Title

The Pluralistic Family in Almodóvar’s All about My Mother

Presenter Information

Faith HaleyFollow

Academic Level at Time of Presentation

Senior

Major

Spanish with a Teaching Certification / Nonprofit Leadership

List all Project Mentors & Advisor(s)

Dr. Tanya Romero-Gonzalez

Presentation Format

Oral Presentation

Abstract/Description

This essay examines Pedro Almodóvar’s film, All about My Mother (Todo sobre mi madre), to analyze how the concept of family in Spain has shifted since the dictatorship of Francisco Franco. One of the core values of his regime was the sanctity of family and the woman as the Mother of the nation. Family was an important, social institution subject to laws and regulations that imposed the patriarchal structure. Almodóvar uses film, a medium once used mainly for propaganda, to reclaim and represent the family as a pluralistic unit, capable of existing in many forms. While he is widely considered a feminist director, I argue that Almodóvar claims that the most important aspect of the feminine life is motherhood and care-giving. He does not seek to abolish the family unit entirely, but rather to redefine it. To illustrate this, I will analyze the different relationships throughout the film, particularly as they relate to the protagonist, Manuela, and her journey of motherhood. Furthermore, I will compare the cultural message of the film with what has occurred in real, post-Franco Spain. Almodóvar’s artistic representation of Spain invites his audience to reconsider the meaning of family, regardless of biological connection or lack thereof.

Fall Scholars Week 2018 Event

GLT 400

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The Pluralistic Family in Almodóvar’s All about My Mother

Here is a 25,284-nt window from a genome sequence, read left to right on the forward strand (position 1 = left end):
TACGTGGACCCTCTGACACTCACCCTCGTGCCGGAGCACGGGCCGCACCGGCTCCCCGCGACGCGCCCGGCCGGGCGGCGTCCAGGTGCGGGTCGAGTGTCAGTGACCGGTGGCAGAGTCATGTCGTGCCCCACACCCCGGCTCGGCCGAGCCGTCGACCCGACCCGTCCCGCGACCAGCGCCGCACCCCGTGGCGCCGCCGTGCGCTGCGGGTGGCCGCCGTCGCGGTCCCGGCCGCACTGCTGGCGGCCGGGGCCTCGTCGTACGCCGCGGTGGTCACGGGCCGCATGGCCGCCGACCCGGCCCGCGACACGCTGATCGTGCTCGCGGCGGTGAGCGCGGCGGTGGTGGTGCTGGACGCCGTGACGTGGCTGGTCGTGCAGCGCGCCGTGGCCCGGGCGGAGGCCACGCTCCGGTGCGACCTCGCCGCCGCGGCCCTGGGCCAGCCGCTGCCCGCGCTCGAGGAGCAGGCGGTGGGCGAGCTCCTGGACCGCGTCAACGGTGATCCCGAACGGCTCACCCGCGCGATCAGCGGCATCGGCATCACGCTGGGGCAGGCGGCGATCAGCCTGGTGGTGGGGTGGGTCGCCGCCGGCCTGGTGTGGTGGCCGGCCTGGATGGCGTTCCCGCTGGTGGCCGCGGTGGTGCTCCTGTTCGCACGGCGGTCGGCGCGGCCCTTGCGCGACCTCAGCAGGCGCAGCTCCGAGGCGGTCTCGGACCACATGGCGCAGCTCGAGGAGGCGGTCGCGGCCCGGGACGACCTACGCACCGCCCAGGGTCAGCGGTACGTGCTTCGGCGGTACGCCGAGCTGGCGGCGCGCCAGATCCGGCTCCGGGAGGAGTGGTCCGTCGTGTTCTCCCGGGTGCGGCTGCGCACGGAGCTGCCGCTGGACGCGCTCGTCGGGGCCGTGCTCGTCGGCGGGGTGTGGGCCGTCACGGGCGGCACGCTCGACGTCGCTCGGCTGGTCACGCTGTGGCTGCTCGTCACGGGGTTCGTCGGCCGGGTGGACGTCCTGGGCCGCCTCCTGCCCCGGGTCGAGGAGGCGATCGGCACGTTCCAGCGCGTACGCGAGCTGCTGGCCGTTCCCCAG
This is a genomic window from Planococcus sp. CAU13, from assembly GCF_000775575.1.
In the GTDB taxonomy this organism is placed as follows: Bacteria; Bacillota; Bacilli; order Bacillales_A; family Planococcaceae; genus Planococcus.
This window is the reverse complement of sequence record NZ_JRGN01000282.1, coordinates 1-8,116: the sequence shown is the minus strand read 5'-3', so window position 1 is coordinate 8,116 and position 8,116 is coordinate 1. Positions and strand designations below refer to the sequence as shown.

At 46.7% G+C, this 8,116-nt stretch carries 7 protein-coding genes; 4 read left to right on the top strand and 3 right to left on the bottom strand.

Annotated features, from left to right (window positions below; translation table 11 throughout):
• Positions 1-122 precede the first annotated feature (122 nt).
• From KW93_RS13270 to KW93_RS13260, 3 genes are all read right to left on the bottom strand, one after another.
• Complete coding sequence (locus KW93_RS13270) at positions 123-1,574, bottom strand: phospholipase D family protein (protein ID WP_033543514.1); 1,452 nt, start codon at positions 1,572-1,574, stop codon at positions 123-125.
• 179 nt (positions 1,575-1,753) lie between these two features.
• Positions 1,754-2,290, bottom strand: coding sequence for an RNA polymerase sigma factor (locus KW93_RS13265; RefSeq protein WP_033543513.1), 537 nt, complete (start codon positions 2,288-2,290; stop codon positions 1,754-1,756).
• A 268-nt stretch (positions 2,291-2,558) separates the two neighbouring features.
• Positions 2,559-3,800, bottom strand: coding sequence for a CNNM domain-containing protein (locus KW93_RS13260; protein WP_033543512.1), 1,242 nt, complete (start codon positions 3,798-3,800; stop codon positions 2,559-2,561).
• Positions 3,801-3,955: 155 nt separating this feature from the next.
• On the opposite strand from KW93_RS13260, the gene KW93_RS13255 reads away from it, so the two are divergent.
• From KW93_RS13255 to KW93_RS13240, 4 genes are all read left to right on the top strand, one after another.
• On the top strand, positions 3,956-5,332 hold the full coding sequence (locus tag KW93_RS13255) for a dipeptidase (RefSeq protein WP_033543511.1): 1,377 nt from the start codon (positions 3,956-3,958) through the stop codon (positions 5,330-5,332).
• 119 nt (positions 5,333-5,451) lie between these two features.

This essay examines Pedro Almodóvar’s film, All about My Mother (Todo sobre mi madre), to analyze how the concept of family in Spain has shifted since the dictatorship of Francisco Franco. One of the core values of his regime was the sanctity of family and the woman as the Mother of the nation. Family was an important, social institution subject to laws and regulations that imposed the patriarchal structure. Almodóvar uses film, a medium once used mainly for propaganda, to reclaim and represent the family as a pluralistic unit, capable of existing in many forms. While he is widely considered a feminist director, I argue that Almodóvar claims that the most important aspect of the feminine life is motherhood and care-giving. He does not seek to abolish the family unit entirely, but rather to redefine it. To illustrate this, I will analyze the different relationships throughout the film, particularly as they relate to the protagonist, Manuela, and her journey of motherhood. Furthermore, I will compare the cultural message of the film with what has occurred in real, post-Franco Spain. Almodóvar’s artistic representation of Spain invites his audience to reconsider the meaning of family, regardless of biological connection or lack thereof.